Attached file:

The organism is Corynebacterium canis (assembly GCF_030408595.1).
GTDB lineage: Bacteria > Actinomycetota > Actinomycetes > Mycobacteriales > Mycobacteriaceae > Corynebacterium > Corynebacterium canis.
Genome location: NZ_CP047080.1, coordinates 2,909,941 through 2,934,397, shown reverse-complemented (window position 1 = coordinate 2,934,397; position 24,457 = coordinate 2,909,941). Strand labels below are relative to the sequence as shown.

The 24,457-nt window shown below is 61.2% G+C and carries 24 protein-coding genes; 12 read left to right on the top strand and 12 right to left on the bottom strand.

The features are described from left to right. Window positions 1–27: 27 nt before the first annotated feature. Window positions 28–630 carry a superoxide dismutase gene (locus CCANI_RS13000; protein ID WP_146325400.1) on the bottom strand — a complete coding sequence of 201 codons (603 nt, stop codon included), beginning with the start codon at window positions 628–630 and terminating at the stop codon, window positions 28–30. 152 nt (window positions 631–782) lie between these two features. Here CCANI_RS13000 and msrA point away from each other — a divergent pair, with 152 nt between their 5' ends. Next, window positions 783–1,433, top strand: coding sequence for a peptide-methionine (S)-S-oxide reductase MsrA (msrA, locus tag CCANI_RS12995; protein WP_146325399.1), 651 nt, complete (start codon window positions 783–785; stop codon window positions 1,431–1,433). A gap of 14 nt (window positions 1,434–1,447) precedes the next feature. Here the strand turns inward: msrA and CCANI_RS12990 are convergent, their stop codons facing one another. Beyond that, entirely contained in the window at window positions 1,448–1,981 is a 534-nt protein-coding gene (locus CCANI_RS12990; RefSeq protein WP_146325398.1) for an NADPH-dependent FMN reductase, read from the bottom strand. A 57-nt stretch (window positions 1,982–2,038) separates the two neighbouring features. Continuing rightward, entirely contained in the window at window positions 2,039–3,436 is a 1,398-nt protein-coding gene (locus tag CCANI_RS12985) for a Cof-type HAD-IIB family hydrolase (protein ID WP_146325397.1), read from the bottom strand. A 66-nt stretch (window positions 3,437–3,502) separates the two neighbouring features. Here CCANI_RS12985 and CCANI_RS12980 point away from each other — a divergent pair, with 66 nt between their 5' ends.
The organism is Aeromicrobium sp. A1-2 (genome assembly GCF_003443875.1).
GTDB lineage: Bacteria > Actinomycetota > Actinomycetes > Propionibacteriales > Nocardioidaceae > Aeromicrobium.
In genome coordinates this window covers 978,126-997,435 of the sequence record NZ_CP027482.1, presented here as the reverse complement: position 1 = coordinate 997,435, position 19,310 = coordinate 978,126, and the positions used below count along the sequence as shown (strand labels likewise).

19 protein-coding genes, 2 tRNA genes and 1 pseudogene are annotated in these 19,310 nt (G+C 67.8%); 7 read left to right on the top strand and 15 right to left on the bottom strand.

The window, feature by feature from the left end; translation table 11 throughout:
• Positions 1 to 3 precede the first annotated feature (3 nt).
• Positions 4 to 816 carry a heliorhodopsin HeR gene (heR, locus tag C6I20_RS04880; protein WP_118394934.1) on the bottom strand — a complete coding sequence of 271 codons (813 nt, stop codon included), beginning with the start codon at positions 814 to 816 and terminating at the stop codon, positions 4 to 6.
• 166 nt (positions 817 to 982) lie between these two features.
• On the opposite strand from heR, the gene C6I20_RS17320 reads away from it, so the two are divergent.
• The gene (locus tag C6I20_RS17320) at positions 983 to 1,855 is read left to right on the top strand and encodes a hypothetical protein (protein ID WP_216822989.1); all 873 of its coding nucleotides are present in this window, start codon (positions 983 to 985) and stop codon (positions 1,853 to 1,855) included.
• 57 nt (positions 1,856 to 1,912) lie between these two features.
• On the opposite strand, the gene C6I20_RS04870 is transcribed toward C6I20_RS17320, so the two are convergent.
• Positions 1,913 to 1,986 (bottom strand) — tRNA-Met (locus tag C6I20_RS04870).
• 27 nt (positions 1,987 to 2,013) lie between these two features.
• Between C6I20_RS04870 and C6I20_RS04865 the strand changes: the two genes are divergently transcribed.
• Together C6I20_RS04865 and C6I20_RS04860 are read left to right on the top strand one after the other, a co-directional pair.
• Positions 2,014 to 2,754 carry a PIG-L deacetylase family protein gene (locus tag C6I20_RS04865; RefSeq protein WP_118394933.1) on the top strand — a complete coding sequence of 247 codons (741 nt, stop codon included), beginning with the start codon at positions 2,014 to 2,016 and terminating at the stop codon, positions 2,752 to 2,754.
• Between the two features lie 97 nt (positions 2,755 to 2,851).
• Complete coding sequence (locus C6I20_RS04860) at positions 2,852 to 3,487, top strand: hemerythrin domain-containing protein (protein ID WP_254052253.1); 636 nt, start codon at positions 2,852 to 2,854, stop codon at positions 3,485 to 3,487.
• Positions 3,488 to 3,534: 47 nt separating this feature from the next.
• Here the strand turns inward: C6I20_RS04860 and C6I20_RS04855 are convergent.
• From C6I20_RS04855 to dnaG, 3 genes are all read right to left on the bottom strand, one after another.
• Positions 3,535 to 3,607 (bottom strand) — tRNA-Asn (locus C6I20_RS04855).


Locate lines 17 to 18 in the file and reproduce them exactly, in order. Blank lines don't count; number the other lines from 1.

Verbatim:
• On the opposite strand, the gene C6I20_RS04870 is transcribed toward C6I20_RS17320, so the two are convergent.
• Positions 1,913 to 1,986 (bottom strand) — tRNA-Met (locus tag C6I20_RS04870).